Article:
Granholm began her clean energy approach with the $2 billion 21st Century Jobs Fund, a ten-year program started in 2005 to encourage venture capital investments and R&D funding for 1,500 startups or existing firms looking to transfer skills from the old economy to the cleantech industry.
Two years later, Granholm signed the state’s renewable portfolio standard requiring utilities to get 10 percent of their electricity supply from clean energy generation, renewable energy credits and energy efficiency programs by 2015.
Since then, a vast array of clean energy programs have popped up, including: tax-exempt zones for R&D and manufacturing facilities; business accelerators for cleantech startups; clean energy training grants; and business tax credits for alternative energy companies.
Michigan Having a ‘Cluster Effect’
Howard Learner, director of the Chicago-based Environmental Law & Policy Center (ELPC), said that Michigan is beginning to have a “cluster effect” among renewable energy and electric vehicle developers.
“Michigan is becoming a center for clean energy R&D, and that tends to feed itself. More development attracts more equipment manufacturers and so on,” he told SolveClimate News.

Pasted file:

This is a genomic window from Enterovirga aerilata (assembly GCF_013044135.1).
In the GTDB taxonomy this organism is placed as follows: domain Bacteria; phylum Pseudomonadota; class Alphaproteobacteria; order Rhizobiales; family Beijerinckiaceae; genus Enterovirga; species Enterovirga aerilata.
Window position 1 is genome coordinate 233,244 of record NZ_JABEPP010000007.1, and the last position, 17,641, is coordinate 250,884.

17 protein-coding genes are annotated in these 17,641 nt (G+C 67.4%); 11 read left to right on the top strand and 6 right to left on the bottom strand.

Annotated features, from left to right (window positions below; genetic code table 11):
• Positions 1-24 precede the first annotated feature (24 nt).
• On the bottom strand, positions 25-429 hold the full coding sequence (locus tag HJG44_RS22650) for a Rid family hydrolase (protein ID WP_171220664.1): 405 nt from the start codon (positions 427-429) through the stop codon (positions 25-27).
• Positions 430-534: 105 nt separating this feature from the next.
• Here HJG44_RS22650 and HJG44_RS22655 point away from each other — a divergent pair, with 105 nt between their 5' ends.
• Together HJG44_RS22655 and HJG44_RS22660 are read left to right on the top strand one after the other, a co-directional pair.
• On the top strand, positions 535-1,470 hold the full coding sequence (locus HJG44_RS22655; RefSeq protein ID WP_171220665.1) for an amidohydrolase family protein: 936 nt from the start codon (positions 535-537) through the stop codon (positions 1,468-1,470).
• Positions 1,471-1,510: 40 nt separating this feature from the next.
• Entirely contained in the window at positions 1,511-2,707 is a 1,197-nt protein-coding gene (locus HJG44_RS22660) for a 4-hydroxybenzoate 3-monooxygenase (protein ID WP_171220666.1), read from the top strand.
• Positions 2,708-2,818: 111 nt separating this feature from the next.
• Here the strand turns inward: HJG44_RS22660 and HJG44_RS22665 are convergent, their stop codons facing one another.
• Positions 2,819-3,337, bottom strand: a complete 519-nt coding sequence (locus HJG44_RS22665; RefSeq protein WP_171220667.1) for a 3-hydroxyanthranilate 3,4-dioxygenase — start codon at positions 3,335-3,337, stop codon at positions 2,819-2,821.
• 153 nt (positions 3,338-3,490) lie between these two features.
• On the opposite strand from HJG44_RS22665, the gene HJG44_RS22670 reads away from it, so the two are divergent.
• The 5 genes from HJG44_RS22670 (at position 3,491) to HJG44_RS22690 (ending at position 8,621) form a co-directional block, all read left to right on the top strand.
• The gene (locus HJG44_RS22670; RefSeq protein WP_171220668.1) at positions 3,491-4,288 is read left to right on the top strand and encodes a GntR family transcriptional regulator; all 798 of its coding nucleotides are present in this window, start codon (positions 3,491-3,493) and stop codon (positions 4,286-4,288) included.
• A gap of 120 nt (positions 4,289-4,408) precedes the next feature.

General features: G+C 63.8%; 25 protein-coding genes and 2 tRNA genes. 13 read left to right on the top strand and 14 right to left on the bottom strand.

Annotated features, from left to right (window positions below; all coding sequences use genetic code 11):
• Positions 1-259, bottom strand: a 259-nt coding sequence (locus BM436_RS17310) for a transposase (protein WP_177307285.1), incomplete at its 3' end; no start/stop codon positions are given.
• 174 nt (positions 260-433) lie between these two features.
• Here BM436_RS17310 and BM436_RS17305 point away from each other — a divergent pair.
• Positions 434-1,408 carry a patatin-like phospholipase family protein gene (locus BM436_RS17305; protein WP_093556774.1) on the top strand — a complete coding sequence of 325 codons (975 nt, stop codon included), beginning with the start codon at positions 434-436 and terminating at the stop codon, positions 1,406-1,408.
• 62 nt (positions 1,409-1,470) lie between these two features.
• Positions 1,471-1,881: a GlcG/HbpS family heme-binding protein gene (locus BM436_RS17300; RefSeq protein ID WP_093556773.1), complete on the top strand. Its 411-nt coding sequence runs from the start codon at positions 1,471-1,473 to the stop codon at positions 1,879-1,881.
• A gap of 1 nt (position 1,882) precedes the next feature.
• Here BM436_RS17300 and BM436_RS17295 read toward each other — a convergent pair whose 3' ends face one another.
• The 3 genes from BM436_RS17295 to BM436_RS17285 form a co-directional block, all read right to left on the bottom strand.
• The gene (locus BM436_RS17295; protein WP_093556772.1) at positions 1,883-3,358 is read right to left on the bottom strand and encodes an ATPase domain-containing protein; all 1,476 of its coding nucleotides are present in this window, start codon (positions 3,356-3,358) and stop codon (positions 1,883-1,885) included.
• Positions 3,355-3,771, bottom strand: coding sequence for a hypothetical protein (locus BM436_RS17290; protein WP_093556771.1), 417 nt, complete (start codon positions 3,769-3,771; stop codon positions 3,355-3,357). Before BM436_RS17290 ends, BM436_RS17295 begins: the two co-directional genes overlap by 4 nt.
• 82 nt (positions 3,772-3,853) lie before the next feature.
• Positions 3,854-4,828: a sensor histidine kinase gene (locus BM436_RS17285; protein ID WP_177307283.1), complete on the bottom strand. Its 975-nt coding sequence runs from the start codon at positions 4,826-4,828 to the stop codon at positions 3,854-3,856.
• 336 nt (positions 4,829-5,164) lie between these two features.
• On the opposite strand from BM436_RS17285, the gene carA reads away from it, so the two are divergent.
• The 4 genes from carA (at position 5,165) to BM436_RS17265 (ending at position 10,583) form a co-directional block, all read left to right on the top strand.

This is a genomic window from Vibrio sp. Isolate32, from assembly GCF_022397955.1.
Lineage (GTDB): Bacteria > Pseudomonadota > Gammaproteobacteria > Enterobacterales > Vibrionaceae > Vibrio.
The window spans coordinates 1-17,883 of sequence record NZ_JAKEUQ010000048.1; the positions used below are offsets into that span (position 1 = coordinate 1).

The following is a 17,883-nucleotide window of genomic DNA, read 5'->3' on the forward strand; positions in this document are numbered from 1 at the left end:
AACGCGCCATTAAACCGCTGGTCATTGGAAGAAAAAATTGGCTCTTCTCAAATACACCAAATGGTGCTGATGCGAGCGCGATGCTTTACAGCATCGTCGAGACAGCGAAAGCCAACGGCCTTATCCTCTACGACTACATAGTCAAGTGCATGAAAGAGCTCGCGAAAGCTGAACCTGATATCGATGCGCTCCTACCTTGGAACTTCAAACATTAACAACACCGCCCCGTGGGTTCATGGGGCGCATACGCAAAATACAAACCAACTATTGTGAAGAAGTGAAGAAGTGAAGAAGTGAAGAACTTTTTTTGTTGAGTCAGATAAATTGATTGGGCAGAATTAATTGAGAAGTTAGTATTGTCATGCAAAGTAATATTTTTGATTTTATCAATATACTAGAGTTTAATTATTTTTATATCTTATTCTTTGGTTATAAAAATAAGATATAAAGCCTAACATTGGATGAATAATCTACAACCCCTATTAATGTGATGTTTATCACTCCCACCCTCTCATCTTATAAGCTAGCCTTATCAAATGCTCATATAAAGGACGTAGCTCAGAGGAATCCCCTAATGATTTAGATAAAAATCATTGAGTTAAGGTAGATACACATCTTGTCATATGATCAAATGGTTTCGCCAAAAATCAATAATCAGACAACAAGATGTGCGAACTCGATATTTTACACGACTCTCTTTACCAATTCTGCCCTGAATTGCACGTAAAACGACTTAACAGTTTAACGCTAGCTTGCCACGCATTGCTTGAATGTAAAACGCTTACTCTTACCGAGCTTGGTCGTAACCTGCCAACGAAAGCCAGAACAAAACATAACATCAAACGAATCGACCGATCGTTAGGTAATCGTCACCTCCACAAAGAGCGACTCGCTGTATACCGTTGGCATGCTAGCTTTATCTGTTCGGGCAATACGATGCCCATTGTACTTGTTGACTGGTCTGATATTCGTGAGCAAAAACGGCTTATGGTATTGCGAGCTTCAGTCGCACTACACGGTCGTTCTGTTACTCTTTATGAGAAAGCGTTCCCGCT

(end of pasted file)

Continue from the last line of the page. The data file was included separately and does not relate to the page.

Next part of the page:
A central part of Michigan’s cleantech focus has been building on what the state already knows best — automobiles.
In 2009 and 2010, twelve projects in the state received a share of $1.35 billion in federal stimulus funds from the U.S. Department of Energy (DOE) to boost advanced battery and electric vehicle manufacturing and research and development.
General Motors received a portion of those grants to build its Chevy Volt battery pack manufacturing test facility — the largest in the world — at its headquarters in Warren.
The DOE is also funding half of a $25 million Clean Vehicles Consortium run through the U.S.-China Clean Energy Research Center to develop technologies on vehicle electrification.
The Michigan Memorial Phoenix Energy Institute at the University of Michigan is leading the five-year-long consortium, which includes Ohio State University, Massachusetts Institute of Technology (MIT), Oak Ridge National Laboratories, General Motors, Ford, Toyota and Chrysler, among others.
The Ann Arbor-based university spent $1.14 billion on overall R&D spending last year, the most of any public university or college in the nation, according to the U.S. National Science Foundation.
Dennis Assanis, who directs the Phoenix institute, said that in a few years, people will be asking, “Which came first, the University of Michigan or the electric vehicle?”
Leader in Clean Energy Patents
The same could be true for the state. Michigan leads the country in U.S. clean energy patents per state, holding 433 patents — or 23 percent of the national total — primarily in fuel cells and hybrid or plug-in electric vehicle manufacturing, the Clean Energy Patent Growth Index reported last month.
Assanis added that the state’s century-old manufacturing tradition is undergoing a transformation as auto parts and machinery make way for wind turbines and solar panels.